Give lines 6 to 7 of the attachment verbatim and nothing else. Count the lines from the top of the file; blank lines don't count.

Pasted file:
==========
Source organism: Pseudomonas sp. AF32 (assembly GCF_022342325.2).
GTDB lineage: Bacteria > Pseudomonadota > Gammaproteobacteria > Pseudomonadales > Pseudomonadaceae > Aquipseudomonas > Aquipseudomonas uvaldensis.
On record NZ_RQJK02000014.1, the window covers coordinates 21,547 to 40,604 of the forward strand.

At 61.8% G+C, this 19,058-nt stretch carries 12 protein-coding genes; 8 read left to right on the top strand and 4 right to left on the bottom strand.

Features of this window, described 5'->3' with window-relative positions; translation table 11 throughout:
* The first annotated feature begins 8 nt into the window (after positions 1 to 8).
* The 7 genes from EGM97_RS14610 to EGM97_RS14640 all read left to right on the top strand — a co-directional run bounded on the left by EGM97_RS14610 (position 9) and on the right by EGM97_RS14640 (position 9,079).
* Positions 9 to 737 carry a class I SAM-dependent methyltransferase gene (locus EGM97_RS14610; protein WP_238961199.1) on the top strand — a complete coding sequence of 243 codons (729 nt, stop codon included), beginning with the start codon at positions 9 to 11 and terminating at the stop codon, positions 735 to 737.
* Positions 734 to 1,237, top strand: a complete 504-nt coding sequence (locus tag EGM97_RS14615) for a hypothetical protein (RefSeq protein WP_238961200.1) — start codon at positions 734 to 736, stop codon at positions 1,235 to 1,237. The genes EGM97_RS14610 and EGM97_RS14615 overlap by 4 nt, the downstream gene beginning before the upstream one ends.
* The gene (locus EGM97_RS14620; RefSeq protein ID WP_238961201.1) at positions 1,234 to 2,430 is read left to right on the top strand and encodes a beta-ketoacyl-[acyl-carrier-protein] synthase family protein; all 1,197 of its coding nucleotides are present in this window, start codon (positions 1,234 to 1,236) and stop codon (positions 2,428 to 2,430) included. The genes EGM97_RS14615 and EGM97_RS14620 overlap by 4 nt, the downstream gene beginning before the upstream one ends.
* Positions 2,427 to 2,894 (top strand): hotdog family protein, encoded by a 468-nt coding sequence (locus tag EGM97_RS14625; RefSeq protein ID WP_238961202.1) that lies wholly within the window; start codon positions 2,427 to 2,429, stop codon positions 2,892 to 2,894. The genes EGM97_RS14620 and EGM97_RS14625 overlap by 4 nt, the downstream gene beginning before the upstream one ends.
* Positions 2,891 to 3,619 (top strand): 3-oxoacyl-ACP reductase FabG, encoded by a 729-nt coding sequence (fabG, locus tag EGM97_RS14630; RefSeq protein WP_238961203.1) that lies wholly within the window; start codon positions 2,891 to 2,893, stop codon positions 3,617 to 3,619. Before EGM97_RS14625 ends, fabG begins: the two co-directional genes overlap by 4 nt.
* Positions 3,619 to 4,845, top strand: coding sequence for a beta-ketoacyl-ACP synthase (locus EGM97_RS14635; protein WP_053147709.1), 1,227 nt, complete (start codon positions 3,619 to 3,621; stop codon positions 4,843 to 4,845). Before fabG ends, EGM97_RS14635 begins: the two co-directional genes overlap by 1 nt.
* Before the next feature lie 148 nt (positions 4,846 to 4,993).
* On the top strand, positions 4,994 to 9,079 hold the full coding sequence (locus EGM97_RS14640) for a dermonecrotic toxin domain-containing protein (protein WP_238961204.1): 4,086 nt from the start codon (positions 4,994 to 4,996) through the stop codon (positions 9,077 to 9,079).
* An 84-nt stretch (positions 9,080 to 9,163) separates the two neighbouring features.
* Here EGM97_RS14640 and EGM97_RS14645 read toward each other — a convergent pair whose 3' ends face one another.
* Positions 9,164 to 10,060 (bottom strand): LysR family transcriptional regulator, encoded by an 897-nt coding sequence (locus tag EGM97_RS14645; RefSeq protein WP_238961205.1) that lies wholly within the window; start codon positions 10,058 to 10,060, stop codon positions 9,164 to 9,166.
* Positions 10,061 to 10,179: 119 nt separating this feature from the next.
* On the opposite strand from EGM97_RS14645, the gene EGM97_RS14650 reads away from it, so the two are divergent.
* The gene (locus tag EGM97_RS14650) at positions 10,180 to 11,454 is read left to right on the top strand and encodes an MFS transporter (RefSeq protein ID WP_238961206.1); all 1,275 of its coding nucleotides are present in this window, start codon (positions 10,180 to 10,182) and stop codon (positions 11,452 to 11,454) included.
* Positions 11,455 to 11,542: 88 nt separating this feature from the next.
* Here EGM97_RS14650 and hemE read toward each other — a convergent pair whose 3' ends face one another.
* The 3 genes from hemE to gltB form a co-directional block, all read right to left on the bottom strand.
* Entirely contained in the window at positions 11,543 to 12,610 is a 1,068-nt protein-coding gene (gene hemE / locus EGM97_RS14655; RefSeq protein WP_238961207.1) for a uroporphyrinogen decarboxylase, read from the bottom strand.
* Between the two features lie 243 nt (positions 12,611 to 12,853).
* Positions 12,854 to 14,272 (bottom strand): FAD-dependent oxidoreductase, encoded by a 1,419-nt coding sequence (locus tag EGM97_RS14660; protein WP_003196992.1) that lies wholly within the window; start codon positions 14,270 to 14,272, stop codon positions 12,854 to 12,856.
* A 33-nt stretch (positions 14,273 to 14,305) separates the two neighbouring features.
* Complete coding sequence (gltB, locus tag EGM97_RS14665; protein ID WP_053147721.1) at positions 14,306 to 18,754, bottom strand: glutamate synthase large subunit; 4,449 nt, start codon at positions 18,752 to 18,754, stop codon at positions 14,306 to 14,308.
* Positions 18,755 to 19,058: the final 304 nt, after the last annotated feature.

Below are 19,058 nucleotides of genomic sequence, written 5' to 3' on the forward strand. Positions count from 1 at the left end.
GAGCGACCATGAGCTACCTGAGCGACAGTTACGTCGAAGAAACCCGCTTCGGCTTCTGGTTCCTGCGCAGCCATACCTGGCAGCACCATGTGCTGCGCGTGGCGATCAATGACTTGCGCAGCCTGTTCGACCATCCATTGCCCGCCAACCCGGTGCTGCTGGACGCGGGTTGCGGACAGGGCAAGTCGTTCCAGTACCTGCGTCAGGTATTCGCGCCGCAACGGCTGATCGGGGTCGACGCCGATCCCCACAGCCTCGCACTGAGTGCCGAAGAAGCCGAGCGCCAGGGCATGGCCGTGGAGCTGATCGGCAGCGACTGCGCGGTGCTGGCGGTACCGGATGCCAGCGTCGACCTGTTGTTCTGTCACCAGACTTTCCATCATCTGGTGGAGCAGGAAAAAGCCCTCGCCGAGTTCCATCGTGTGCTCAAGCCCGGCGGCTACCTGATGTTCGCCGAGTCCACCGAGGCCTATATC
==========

* The first annotated feature begins 8 nt into the window (after positions 1 to 8).
* The 7 genes from EGM97_RS14610 to EGM97_RS14640 all read left to right on the top strand — a co-directional run bounded on the left by EGM97_RS14610 (position 9) and on the right by EGM97_RS14640 (position 9,079).